What causes imbalance in complex service networks? Evidence from a public health service

Katrien Verleye, Elina Jaakkola, Ian R. Hodgkinson, Gyuchan Thomas Jun, Gaby Odekerken-Schröder

Research output: Contribution to journalArticleAcademicpeer-review

Abstract

Purpose - Service networks are inherently complex as they comprise of many interrelated actors, often driven by divergent interests. This can result in imbalance, which refers to a situation where the interests of at least one actor in a network are not secured. Drawing on the "balanced centricity" perspective, the purpose of this paper is to explore the causes of imbalance in complex service networks.

Design/methodology/approach - Adopting a qualitative case-based approach, this paper examines a public health service network that experienced imbalance that was detrimental to the lives of its users: the Mid-Staffordshire National Health Service (NHS) Trust, UK. Drawing on service-dominant logic and stakeholder theory, case evidence provides insight into the origin and drivers of imbalance in complex public service networks.

Findings - The origin of imbalance stems from competing institutional logics of various actors (patients/public, employees, managers, regulatory bodies, etc.), but the degree to which these competing institutional logics lead to imbalance is moderated by accountability, communication, engagement, and responsiveness within the service network.

Research limitations/implications - By uncovering causes of imbalance in complex public service networks, this paper pinpoints important research avenues for developing the balanced centricity perspective.

Practical implications - The inherent existence of multiple parallel institutional arrangements makes networks imbalanced, but value creation can be achieved when the appropriate mechanisms are fostered to manage balance between divergent logics.

Originality/value - By examining imbalance as the underlying cause of network dysfunction, this research contributes to understanding of the dynamics in, and performance of, complex public service networks.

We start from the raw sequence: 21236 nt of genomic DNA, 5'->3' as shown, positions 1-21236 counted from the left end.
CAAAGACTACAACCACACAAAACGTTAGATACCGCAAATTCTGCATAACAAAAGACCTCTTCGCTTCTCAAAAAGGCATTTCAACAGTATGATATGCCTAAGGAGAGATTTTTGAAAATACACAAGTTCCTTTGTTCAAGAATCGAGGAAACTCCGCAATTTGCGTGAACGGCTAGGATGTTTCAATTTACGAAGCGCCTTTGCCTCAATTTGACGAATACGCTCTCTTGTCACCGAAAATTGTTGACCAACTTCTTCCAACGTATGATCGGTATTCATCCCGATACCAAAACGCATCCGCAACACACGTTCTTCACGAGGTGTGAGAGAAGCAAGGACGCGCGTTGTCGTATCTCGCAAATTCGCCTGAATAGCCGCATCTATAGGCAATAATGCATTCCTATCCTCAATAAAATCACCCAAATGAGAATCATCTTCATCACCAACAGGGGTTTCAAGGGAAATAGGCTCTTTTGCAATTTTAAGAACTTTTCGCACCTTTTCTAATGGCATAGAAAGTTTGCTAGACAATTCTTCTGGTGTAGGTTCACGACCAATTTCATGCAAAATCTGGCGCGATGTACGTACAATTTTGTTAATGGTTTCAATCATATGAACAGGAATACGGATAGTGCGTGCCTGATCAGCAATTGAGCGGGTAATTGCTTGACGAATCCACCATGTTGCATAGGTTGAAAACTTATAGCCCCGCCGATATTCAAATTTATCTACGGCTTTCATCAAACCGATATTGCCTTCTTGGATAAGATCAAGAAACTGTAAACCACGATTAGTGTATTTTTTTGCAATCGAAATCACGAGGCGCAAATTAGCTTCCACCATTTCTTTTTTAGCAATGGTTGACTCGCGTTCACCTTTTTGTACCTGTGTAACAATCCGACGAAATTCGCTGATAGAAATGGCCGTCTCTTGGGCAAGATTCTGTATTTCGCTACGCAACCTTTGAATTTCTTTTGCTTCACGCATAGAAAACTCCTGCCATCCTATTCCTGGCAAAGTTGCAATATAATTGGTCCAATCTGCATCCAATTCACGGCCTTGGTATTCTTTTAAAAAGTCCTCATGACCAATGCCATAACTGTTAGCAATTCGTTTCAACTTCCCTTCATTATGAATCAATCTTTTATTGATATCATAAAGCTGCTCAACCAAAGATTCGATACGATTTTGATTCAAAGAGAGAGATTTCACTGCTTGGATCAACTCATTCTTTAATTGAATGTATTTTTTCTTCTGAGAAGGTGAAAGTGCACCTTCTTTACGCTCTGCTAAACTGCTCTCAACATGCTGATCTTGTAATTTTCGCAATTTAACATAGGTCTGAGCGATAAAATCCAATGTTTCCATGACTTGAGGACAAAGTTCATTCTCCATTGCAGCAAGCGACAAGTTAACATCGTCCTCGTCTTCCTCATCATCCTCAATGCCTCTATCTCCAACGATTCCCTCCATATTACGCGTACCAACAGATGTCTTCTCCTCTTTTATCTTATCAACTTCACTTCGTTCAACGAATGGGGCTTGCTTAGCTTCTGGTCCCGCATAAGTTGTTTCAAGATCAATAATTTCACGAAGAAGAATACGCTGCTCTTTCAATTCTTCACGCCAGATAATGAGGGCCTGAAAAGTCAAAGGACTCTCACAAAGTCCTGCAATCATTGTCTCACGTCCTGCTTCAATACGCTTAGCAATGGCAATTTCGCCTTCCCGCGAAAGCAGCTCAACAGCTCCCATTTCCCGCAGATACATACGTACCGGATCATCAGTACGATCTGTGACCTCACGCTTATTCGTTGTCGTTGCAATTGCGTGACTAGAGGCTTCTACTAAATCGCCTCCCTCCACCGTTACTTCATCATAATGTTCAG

Original languageEnglish
Pages (from-to)34-56
Number of pages23
JournalJournal of Service Management
Volume28
Issue number1
DOIs
Publication statusPublished - 2017

Keywords

  • Service-dominant logic
  • NHS
  • Health services
  • Value co-creation
  • Public services
  • Stakeholder theory
  • Institutional logics
  • Service networks
  • Complex service systems
  • Balanced centricity
  • Mid-Staffordshire Trust
  • VALUE CO-CREATION
  • BALANCED CENTRICITY
  • DOMINANT LOGIC
  • CARE
  • PERSPECTIVE
  • EXPERIENCE
  • BUSINESS
  • INNOVATION
  • DESIGN

Cite this

Verleye, Katrien ; Jaakkola, Elina ; Hodgkinson, Ian R. ; Jun, Gyuchan Thomas ; Odekerken-Schröder, Gaby. / What causes imbalance in complex service networks? Evidence from a public health service. In: Journal of Service Management. 2017 ; Vol. 28, No. 1. pp. 34-56.
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author = "Katrien Verleye and Elina Jaakkola and Hodgkinson, {Ian R.} and Jun, {Gyuchan Thomas} and Gaby Odekerken-Schr{\"o}der",
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What causes imbalance in complex service networks? Evidence from a public health service. / Verleye, Katrien; Jaakkola, Elina; Hodgkinson, Ian R.; Jun, Gyuchan Thomas; Odekerken-Schröder, Gaby.

In: Journal of Service Management, Vol. 28, No. 1, 2017, p. 34-56.

Research output: Contribution to journalArticleAcademicpeer-review

TY - JOUR

T1 - What causes imbalance in complex service networks? Evidence from a public health service

AU - Verleye, Katrien

AU - Jaakkola, Elina

AU - Hodgkinson, Ian R.

AU - Jun, Gyuchan Thomas

AU - Odekerken-Schröder, Gaby

N1 - Public health report

PY - 2017

Y1 - 2017